By Reggie Bradford and Horace Williams
(Originally posted on
Forbes.com. Reggie Bradford is senior vice president, product development,
Oracle; and Horace Williams is director, user experience design at Oracle
It’s clear that diversity in the workplace is
more important than ever—crucial, perhaps. Workplace diversity reinforces how
people from different backgrounds can communicate and cooperate, with common
purpose and good will.
wanted to craft a column, based on personal experience, about an effective way
to create a diverse workplace. In particular, we’d like to show how startups
benefit from a proactive strategy to enlist a wide variety of talent and
We’ve been colleagues and friends for several
years. The startup company where we first worked together, Vitrue, was acquired
in 2012 by Oracle, where we now work together.
At Vitrue, we created a successful—and
much-needed—workforce diversity program. A poll we took before we embarked on
our effort established the extent of the problem: less than 20% of the
workforce was non-white-male (including senior management, which was all white
male). Right before the company was acquired, an eyeball scan of Vitrue’s open
floor plan would have put that number closer to 50%, with minorities and women
represented on the senior management team.
Here are several important lessons learned, and
key takeaways, from our experience.
**There is a strong comfort level when different
people work together.
This may seem counter-intuitive to conventional
wisdom that people are more comfortable with their peers. But, in fact, a
kinship develops within a diverse workforce, a feeling of family. It’s
inviting. It’s energizing. It fosters an atmosphere of social responsibility
and higher purpose. And it contributes to job satisfaction and company loyalty.
** The key to prioritizing diversity is awareness
Vitrue was headquartered in Atlanta, which bills
itself as “the city too busy to hate.” African Americans represent about a
third of the population of the city, yet were under-represented at Vitrue,
particularly in management. A literal “awakening” on the part of the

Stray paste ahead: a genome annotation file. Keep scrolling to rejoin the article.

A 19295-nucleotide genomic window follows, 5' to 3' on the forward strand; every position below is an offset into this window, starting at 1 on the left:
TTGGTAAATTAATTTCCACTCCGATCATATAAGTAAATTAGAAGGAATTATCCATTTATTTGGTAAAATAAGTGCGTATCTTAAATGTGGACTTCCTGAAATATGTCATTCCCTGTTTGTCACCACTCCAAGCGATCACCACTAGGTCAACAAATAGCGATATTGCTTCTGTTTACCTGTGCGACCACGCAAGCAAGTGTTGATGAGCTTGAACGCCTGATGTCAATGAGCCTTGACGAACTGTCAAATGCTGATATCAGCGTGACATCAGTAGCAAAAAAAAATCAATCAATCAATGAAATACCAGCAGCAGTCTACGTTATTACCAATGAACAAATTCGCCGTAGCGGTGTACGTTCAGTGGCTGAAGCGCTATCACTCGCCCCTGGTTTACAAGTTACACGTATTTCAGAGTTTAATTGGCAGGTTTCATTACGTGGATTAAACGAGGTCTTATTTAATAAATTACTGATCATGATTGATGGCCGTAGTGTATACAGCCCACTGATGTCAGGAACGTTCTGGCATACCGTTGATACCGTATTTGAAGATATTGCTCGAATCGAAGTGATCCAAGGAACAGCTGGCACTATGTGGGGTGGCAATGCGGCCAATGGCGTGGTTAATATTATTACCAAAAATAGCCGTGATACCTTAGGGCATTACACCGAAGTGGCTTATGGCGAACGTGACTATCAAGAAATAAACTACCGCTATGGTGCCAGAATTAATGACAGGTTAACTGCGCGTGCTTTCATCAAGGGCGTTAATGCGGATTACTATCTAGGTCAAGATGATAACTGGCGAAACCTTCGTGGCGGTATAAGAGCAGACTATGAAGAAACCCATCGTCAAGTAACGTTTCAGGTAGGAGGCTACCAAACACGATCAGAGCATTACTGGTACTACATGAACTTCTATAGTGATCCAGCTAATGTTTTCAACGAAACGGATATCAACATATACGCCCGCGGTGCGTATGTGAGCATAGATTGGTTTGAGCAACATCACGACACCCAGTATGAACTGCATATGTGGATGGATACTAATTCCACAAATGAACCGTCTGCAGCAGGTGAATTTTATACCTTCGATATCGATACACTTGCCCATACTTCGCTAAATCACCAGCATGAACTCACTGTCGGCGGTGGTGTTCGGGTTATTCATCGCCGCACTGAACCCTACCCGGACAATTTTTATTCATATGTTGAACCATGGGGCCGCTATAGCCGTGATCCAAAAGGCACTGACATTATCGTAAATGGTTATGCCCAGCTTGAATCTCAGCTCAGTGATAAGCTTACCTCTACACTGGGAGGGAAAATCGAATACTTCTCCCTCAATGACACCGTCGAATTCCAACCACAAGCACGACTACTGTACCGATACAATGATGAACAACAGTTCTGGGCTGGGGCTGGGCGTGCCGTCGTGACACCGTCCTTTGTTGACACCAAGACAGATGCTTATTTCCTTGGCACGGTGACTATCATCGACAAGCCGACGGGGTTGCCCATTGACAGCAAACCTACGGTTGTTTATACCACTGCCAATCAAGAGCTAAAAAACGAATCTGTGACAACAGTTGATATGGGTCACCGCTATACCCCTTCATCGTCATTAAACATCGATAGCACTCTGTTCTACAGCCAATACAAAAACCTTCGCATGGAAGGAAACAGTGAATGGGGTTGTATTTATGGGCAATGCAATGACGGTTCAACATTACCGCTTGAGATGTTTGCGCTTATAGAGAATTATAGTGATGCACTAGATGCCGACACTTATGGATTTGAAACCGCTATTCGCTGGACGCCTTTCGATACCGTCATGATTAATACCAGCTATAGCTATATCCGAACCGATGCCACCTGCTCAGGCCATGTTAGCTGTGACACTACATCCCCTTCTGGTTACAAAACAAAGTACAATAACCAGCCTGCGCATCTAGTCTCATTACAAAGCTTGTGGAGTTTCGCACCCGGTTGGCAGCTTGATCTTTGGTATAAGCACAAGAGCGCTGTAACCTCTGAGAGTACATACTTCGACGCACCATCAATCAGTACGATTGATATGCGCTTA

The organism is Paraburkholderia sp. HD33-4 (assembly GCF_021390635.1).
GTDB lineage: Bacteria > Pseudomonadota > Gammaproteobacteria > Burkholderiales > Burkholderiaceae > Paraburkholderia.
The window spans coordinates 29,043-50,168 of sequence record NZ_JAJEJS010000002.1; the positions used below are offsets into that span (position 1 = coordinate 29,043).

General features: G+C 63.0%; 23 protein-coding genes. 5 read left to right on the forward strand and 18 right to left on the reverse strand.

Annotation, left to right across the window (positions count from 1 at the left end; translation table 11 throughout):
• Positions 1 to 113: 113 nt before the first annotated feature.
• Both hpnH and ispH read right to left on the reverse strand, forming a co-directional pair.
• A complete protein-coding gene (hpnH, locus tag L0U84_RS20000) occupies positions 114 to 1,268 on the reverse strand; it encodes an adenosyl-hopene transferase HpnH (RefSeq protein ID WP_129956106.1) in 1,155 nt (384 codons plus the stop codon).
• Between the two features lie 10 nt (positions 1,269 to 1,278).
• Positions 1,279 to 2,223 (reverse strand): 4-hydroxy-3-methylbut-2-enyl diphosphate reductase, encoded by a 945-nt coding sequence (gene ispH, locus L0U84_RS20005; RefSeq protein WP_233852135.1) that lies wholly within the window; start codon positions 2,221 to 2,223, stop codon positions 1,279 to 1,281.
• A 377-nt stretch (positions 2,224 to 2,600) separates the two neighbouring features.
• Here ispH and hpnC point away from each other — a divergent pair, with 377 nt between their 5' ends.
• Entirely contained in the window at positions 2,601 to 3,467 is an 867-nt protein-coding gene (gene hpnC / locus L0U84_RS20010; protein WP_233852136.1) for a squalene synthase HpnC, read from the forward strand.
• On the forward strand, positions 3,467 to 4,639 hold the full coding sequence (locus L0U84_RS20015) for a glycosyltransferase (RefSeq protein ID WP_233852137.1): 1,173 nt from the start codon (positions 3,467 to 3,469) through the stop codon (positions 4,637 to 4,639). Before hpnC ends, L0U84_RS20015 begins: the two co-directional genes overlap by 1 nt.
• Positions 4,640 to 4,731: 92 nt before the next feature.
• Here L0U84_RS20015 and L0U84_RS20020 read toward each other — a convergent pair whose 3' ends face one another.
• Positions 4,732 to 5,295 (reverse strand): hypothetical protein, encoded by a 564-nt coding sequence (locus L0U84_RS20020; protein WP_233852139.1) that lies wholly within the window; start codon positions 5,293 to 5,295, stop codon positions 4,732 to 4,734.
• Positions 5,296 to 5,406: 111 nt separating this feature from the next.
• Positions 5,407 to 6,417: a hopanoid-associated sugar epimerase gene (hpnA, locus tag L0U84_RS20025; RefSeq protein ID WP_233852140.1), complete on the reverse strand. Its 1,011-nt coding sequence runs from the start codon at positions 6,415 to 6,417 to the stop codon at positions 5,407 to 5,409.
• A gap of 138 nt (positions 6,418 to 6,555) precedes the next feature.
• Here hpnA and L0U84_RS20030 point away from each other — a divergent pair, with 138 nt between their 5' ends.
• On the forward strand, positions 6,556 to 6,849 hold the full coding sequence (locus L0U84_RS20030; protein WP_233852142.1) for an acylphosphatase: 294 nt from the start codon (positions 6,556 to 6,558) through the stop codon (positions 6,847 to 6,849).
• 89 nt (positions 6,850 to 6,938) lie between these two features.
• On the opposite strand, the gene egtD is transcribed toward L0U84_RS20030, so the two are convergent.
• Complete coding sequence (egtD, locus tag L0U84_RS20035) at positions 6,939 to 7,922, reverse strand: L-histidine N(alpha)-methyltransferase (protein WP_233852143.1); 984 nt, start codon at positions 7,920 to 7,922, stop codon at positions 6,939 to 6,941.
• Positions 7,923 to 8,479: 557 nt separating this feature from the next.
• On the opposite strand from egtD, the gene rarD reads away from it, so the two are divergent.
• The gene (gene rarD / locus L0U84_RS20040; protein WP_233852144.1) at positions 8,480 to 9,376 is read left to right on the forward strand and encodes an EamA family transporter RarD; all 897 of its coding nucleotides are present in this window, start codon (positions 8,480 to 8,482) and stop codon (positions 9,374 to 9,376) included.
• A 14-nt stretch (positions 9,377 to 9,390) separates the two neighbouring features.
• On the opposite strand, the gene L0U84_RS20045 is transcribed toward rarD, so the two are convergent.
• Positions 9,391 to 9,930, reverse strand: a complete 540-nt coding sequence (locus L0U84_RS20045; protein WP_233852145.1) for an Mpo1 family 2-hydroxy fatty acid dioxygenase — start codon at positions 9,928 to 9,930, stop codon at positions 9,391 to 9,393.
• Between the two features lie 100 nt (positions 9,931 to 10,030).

founder and CEO (Reggie) to the “sameness” of his executive staff set off the
diversity imperative in his head. Then, it took humility for the CEO to
approach a colleague representing a minority (Horace) to ask for advice and
** The natural byproduct of hiring diverse
managers is diverse staff.
This may be the most important takeaway, and it
encapsulates the approach we took to fostering diversity. It wasn’t a mandated,
hard-structured program, deliberately so. Such a forced-march strategy might
work for some companies, particularly in the short-term, but there’s a big
potential downside to it: resentment.
Instead, we decided to build out our workforce
organically, by approaching managers representing minority groups for their
recommendations on new hires. It’s a matter of propinquity. Minorities, racial,
sexual or otherwise, have access to the communities they associate with, and
are the best ambassadors to them. That “trusted network” approach then builds
on itself, literally “growing” a diverse workforce.
Let’s be clear: We’re not recommending that poor
performers be approached to help in hiring just because they represent minority
groups—quite the opposite. The “trusted network” applies in terms of
performance, in the sense that high-performing managers will seek out the
highest performing candidates from their communities.
** If you don’t put this into practice early,
it’s hard to fix later.
And this is why a startup, short on history but
long on seeking the best talent, provides a good platform for establishing an
inclusive organization and work environment.
Diversity is not just a “soft” culture sell.
Entrepreneurs should take note of the “hard” ROI diversity can provide.
1) The earth is flat. If you plan to go global
with your startup, you need a workforce who will embrace and exploit that
geographic, multi-cultural challenge. And you have to go global with your
2) Diversity opens new markets you might never
have heard of otherwise. At Vitrue, which offered cloud-based social marketing
tools (now a part of Oracle’s Social Cloud), we were tipped to a potential
client that was marketing to a minority group on Facebook—by a minority manager
who was being marketed to.
3) Ensuring diversity means that you’re committed
to the best talent. Take a simple example: language. Native speakers can help
broaden your company’s reach in all areas of business: sales, marketing,
support, development, strategy, etc.
It’s not hard to calculate that the advantages
diversity offers—talent, vision, and opportunity—extend all the way up the
workforce ladder. Indeed, the insight and experiences women and minorities
bring to the table are must-haves at the executive table.
As well it suggests, for those individuals and
organizations that provide support for entrepreneurs, diversity should be a
strong factor in their decision-making. Unfortunately, the opposite is the
case. A new study concludes that female- and minority-run startups “are significantly
less likely to raise venture capital or private equity funding than their white
It’s worth noting that an industry group, the
National Venture Capital Association, announced it was establishing a
“Diversity Task Force” to explore ways to increase opportunities for women and minorities as
entrepreneurs and in venture capital.
It remains to be seen what impact a task force
will have on such an insular society. But the effort does point out one
important element of a diversity strategy: You have to want it. If you treat
diversity as a novelty, you won’t prioritize it and do what needs to be done to
make it succeed.
Which is another reason why
entrepreneurs might be our best hope here: the good ones are smart enough to
know how to make things happen. Diversity is a goal that rewards—and deserves—that
kind of effort.